A Blingin’ Fish Pie
A couple of weeks ago I decided to take a one day break from the rat race and have a grown-up meal with my partner at an actual restaurant.
Afterwards, buoyed by the experience of having delicious food that wasn’t cooked in stop and start mode while the 3 year-old threw Lego into the pot, we went to a lovely fishery and parted with the equivalent of a week’s foodshop.
It was Valentine’s Day, the sun was shining, spring was in the air, the kid was in nursery so in an unprecedented wave of everything actually going well for 5 minutes, I handed over my card like a Kardashian at a Chanel boutique and left with a bag full of sea treasures.
“This is lovely,” I said, feeling very grown up in my brushed hair, makeup and sunglasses, out on the street and not working in the middle of a weekday.
“I am thinking maybe I can cook two meals with it since it’s quite a lot of fish and, you know, really make sure we make the most of it?
No pressure, but PRESSURE. THAT SHIT WAS EXPENSIVE.
“Yes,” said my partner. “What are you going to cook with it?”
“I am thinking fish pie. But not just any fish pie. I will follow an actual recipe.”
All of a sudden there I was, heavy bag in hand, and the expectation of a heavenly meal resting solely on my shoulders. Ingredients, we need ingredients! I need to check for a proper recipe! More money to be spent and there goes my Sunday afternoon which I didn’t have anyway, so it will just mean I will have to do it while the kid throws bouncyballs at my head and demands chocolate milk and dried pasta which will no doubt find their way into the sodding fish pie.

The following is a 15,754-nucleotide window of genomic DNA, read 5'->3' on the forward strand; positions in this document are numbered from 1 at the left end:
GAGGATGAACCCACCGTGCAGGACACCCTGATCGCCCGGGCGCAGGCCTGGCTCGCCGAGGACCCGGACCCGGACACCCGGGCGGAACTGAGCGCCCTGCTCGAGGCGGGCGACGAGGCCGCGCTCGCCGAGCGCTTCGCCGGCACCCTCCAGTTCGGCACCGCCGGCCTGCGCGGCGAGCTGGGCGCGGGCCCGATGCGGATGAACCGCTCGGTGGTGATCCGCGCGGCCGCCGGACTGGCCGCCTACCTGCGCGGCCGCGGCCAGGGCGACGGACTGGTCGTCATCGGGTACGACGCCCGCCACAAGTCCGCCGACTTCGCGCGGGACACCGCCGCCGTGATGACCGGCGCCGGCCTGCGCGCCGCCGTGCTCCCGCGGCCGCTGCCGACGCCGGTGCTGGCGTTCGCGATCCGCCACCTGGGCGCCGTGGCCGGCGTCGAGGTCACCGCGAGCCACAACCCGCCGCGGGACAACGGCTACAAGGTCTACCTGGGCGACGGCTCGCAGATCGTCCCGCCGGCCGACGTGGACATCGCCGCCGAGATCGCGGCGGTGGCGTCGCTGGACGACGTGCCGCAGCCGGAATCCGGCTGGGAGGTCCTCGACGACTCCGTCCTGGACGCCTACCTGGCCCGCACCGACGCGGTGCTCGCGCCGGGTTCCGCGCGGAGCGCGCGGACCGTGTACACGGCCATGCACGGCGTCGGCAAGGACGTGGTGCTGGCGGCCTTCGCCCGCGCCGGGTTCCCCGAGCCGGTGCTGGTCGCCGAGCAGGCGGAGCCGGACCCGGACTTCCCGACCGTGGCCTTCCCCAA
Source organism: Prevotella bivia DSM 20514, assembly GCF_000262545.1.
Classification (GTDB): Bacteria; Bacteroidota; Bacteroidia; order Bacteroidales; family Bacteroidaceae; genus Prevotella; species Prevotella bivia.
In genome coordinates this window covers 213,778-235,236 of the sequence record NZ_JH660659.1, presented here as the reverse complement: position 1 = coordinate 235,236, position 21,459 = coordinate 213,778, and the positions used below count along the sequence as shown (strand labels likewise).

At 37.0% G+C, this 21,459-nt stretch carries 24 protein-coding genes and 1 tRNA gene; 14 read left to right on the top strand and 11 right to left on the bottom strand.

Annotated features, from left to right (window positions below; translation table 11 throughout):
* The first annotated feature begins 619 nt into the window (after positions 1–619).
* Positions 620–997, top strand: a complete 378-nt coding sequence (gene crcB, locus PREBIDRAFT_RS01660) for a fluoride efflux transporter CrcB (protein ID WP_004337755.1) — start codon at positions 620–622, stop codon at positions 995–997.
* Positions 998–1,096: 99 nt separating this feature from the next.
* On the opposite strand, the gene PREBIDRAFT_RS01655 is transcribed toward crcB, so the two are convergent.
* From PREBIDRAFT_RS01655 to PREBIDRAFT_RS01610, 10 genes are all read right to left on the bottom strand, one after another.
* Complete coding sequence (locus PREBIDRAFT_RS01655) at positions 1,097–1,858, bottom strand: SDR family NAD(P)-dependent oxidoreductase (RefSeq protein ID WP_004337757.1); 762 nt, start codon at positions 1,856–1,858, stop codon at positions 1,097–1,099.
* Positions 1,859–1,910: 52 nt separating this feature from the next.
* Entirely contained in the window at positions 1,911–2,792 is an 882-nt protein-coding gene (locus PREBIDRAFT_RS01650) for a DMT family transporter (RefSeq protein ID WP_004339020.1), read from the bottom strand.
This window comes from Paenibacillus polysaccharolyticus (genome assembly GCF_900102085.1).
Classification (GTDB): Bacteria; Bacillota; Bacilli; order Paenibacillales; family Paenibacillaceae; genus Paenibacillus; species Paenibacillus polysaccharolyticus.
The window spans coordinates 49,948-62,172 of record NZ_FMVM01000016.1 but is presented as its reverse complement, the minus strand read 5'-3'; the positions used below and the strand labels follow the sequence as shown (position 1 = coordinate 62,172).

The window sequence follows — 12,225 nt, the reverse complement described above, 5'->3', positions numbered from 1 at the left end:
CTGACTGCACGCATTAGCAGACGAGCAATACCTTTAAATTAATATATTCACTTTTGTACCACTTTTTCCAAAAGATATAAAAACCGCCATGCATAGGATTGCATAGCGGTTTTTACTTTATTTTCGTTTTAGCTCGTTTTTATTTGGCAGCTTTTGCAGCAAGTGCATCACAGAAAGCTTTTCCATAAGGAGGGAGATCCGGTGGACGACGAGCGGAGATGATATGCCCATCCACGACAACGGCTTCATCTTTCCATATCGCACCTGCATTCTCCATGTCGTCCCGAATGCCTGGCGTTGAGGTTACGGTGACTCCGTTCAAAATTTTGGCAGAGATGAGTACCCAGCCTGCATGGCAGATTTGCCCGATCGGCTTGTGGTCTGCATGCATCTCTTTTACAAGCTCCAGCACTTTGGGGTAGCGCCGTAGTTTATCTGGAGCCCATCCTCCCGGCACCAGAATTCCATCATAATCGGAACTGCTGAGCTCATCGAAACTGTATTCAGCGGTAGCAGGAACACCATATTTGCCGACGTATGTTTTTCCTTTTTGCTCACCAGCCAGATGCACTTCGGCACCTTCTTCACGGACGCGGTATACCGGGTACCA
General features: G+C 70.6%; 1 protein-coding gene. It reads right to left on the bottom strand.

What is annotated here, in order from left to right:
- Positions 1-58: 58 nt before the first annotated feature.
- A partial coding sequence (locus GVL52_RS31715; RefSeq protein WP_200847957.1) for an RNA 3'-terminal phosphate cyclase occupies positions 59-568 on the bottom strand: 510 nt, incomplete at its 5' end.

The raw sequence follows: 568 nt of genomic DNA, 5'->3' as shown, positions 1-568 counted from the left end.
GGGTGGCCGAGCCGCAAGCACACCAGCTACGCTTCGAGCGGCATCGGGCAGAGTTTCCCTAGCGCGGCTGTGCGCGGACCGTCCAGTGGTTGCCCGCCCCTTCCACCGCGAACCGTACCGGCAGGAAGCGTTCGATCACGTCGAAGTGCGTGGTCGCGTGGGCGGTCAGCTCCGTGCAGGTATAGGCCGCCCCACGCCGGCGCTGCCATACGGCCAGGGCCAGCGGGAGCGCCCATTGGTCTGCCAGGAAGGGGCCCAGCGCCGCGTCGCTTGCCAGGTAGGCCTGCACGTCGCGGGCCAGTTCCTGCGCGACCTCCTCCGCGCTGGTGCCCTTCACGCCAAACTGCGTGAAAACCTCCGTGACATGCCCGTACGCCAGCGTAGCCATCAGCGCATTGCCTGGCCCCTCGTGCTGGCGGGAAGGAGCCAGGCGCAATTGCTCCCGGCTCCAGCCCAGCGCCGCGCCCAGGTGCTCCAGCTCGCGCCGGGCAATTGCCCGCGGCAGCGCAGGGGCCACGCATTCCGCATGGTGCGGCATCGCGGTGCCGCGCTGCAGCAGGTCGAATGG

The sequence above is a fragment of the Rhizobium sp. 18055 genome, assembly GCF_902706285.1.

Maybe I should have gone to work after all.
I really had no choice at this stage but to decide which recipe I was going to follow. I went with a Hairy Bikers one and of course they need no introduction. All their food tastes lovely because what doesn’t taste lovely doused in full fat dairy? I could give up my jeans and live in leggings and expanded waistbands if it means the bling, sorry fish, I was holding in that bag was going to be worthy of Beyonce on the one day a year she probably breaks her diet. Go big or go home, as they say. So I went home and went huge.
I’m not gonna kid you. It took two and a half hours to make and a lot of faffing around with aromatic broths, poaching, sauces, mashed potatoes and BLOODY WASHING UP to the ceiling. But by God it was one of the best things I have ever cooked and I wanted to share it with you in the off chance you’re also in for a proper winter warmer and parting with half your pay check.
Here is the recipe. I followed it pretty much to the letter but added and omitted a couple of ingredients (in bold and italic).
The Hairy Bikers’ Ultimate Fish Pie
For the potato topping
- 1.5kg / 3lb 5oz potatoes (such as King Edwards, Maris Piper or Estima)
- salt and white pepper
- butter, to taste
- 100g / 3.5oz grated gruyere cheese
For the poaching broth
- 1 litre / 1 pint 15fl oz fish stock
- 4 tbsp dry vermouth
- 1 onion, roughly chopped
- 1 small bulb of fennel, cored and chopped
- 1 small carrot, chopped